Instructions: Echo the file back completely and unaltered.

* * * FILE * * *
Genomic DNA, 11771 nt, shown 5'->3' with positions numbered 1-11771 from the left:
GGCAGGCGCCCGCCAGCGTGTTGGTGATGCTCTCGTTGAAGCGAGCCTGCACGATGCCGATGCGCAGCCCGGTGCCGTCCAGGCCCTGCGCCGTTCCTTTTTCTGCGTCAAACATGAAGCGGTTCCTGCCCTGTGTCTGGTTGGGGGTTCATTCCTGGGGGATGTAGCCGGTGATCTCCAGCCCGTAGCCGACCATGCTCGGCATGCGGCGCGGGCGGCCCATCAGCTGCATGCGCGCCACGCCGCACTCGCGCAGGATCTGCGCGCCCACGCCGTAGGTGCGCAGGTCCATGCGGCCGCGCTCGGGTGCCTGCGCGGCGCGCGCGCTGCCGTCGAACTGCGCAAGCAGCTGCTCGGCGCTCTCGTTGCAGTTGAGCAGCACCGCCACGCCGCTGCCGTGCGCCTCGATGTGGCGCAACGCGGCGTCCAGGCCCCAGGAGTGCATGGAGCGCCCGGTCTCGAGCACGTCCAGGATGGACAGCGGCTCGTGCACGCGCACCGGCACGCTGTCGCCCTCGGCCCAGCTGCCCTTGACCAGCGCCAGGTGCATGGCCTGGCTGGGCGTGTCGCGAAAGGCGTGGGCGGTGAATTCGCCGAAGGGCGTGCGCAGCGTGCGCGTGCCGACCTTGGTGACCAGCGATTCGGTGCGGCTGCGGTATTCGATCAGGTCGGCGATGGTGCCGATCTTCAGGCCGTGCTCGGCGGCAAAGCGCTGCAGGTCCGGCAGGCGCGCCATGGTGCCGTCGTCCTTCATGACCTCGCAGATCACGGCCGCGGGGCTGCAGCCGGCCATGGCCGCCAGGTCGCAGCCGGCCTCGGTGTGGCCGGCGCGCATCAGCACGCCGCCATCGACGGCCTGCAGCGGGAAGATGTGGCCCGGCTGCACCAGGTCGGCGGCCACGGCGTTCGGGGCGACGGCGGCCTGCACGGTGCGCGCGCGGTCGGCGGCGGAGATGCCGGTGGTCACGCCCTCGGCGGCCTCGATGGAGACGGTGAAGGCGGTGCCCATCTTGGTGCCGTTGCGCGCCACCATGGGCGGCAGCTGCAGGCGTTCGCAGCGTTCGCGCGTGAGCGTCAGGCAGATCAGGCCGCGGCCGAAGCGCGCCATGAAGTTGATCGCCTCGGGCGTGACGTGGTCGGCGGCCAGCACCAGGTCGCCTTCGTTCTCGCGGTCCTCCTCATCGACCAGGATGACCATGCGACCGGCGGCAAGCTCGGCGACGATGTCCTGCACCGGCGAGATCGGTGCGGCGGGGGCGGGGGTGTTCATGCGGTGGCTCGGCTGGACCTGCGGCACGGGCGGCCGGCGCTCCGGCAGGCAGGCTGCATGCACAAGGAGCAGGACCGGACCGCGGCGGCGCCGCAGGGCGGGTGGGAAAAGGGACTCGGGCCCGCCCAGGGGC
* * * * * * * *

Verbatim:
Genomic DNA, 11771 nt, shown 5'->3' with positions numbered 1-11771 from the left:
GGCAGGCGCCCGCCAGCGTGTTGGTGATGCTCTCGTTGAAGCGAGCCTGCACGATGCCGATGCGCAGCCCGGTGCCGTCCAGGCCCTGCGCCGTTCCTTTTTCTGCGTCAAACATGAAGCGGTTCCTGCCCTGTGTCTGGTTGGGGGTTCATTCCTGGGGGATGTAGCCGGTGATCTCCAGCCCGTAGCCGACCATGCTCGGCATGCGGCGCGGGCGGCCCATCAGCTGCATGCGCGCCACGCCGCACTCGCGCAGGATCTGCGCGCCCACGCCGTAGGTGCGCAGGTCCATGCGGCCGCGCTCGGGTGCCTGCGCGGCGCGCGCGCTGCCGTCGAACTGCGCAAGCAGCTGCTCGGCGCTCTCGTTGCAGTTGAGCAGCACCGCCACGCCGCTGCCGTGCGCCTCGATGTGGCGCAACGCGGCGTCCAGGCCCCAGGAGTGCATGGAGCGCCCGGTCTCGAGCACGTCCAGGATGGACAGCGGCTCGTGCACGCGCACCGGCACGCTGTCGCCCTCGGCCCAGCTGCCCTTGACCAGCGCCAGGTGCATGGCCTGGCTGGGCGTGTCGCGAAAGGCGTGGGCGGTGAATTCGCCGAAGGGCGTGCGCAGCGTGCGCGTGCCGACCTTGGTGACCAGCGATTCGGTGCGGCTGCGGTATTCGATCAGGTCGGCGATGGTGCCGATCTTCAGGCCGTGCTCGGCGGCAAAGCGCTGCAGGTCCGGCAGGCGCGCCATGGTGCCGTCGTCCTTCATGACCTCGCAGATCACGGCCGCGGGGCTGCAGCCGGCCATGGCCGCCAGGTCGCAGCCGGCCTCGGTGTGGCCGGCGCGCATCAGCACGCCGCCATCGACGGCCTGCAGCGGGAAGATGTGGCCCGGCTGCACCAGGTCGGCGGCCACGGCGTTCGGGGCGACGGCGGCCTGCACGGTGCGCGCGCGGTCGGCGGCGGAGATGCCGGTGGTCACGCCCTCGGCGGCCTCGATGGAGACGGTGAAGGCGGTGCCCATCTTGGTGCCGTTGCGCGCCACCATGGGCGGCAGCTGCAGGCGTTCGCAGCGTTCGCGCGTGAGCGTCAGGCAGATCAGGCCGCGGCCGAAGCGCGCCATGAAGTTGATCGCCTCGGGCGTGACGTGGTCGGCGGCCAGCACCAGGTCGCCTTCGTTCTCGCGGTCCTCCTCATCGACCAGGATGACCATGCGACCGGCGGCAAGCTCGGCGACGATGTCCTGCACCGGCGAGATCGGTGCGGCGGGGGCGGGGGTGTTCATGCGGTGGCTCGGCTGGACCTGCGGCACGGGCGGCCGGCGCTCCGGCAGGCAGGCTGCATGCACAAGGAGCAGGACCGGACCGCGGCGGCGCCGCAGGGCGGGTGGGAAAAGGGACTCGGGCCCGCCCAGGGGC